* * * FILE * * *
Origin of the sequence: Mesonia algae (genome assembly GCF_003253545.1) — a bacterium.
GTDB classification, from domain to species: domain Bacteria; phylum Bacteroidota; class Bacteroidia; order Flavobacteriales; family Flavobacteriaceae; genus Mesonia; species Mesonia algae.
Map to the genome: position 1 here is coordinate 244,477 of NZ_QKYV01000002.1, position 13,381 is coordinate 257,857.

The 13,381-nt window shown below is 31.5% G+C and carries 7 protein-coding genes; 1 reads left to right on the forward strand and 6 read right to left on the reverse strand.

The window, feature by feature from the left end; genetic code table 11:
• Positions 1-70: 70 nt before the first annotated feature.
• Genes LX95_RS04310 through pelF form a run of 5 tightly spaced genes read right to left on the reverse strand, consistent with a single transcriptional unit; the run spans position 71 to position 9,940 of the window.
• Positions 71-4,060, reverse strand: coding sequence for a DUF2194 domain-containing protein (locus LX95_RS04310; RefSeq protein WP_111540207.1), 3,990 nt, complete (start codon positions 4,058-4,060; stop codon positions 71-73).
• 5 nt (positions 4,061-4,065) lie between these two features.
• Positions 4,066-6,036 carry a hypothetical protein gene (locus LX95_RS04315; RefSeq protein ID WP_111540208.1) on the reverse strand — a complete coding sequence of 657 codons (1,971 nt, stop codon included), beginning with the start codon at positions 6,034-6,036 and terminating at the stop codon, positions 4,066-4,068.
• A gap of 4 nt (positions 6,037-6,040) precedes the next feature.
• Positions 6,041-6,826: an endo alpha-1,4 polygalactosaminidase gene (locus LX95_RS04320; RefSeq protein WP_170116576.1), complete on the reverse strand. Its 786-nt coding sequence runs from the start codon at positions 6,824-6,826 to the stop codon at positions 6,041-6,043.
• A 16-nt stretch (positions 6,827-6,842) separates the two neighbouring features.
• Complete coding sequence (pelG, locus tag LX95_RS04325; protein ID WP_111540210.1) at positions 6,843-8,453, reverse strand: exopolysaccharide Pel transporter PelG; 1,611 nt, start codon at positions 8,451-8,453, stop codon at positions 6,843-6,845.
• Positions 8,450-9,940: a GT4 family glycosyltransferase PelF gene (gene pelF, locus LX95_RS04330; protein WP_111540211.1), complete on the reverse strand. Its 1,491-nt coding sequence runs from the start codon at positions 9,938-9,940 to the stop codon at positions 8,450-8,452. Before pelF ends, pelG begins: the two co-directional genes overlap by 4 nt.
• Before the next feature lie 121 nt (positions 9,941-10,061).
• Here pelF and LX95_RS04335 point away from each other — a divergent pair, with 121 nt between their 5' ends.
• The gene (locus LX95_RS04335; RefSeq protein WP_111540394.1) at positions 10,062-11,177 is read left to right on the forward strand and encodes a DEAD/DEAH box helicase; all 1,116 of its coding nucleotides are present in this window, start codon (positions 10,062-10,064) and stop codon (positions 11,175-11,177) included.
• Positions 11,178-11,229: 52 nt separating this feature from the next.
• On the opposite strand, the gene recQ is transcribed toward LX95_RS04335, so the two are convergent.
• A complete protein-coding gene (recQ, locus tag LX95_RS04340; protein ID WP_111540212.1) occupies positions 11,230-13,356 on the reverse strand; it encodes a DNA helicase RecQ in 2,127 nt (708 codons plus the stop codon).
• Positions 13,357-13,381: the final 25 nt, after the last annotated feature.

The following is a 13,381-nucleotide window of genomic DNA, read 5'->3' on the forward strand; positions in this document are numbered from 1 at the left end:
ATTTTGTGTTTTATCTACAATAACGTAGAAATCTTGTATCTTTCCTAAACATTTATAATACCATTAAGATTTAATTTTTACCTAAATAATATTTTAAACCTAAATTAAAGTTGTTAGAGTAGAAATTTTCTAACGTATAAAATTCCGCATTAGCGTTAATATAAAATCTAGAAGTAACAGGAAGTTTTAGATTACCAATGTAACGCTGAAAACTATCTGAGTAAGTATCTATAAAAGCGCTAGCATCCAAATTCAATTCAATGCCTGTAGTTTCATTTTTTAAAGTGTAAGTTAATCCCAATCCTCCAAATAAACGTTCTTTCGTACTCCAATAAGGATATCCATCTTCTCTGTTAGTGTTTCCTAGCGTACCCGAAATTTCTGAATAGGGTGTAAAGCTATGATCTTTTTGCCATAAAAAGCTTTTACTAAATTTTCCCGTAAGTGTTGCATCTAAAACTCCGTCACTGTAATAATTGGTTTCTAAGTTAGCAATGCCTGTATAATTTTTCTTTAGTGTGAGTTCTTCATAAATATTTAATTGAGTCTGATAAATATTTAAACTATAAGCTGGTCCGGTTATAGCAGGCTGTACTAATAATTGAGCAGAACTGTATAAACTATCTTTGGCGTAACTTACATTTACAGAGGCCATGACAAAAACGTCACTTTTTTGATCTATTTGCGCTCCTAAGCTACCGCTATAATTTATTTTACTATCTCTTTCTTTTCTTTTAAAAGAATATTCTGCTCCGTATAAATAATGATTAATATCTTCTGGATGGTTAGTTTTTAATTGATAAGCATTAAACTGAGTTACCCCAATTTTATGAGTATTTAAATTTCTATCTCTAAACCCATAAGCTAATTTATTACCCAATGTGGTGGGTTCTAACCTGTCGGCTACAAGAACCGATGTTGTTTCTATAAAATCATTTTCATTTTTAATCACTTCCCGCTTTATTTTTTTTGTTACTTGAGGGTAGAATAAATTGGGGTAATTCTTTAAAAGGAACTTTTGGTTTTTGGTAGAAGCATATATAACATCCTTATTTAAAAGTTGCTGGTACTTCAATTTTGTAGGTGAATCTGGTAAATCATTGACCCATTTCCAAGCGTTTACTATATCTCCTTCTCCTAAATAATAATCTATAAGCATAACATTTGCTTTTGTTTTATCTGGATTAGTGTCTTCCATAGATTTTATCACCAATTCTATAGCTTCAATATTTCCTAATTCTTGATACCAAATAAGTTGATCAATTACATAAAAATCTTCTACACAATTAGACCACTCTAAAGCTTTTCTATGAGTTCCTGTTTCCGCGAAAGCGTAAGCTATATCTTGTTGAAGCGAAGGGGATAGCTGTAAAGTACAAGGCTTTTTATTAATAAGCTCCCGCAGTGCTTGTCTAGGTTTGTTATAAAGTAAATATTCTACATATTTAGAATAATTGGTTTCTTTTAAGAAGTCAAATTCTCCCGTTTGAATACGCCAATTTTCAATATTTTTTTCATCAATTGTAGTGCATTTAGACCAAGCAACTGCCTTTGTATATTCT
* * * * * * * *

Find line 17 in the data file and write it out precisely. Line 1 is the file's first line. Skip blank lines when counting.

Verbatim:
• Here pelF and LX95_RS04335 point away from each other — a divergent pair, with 121 nt between their 5' ends.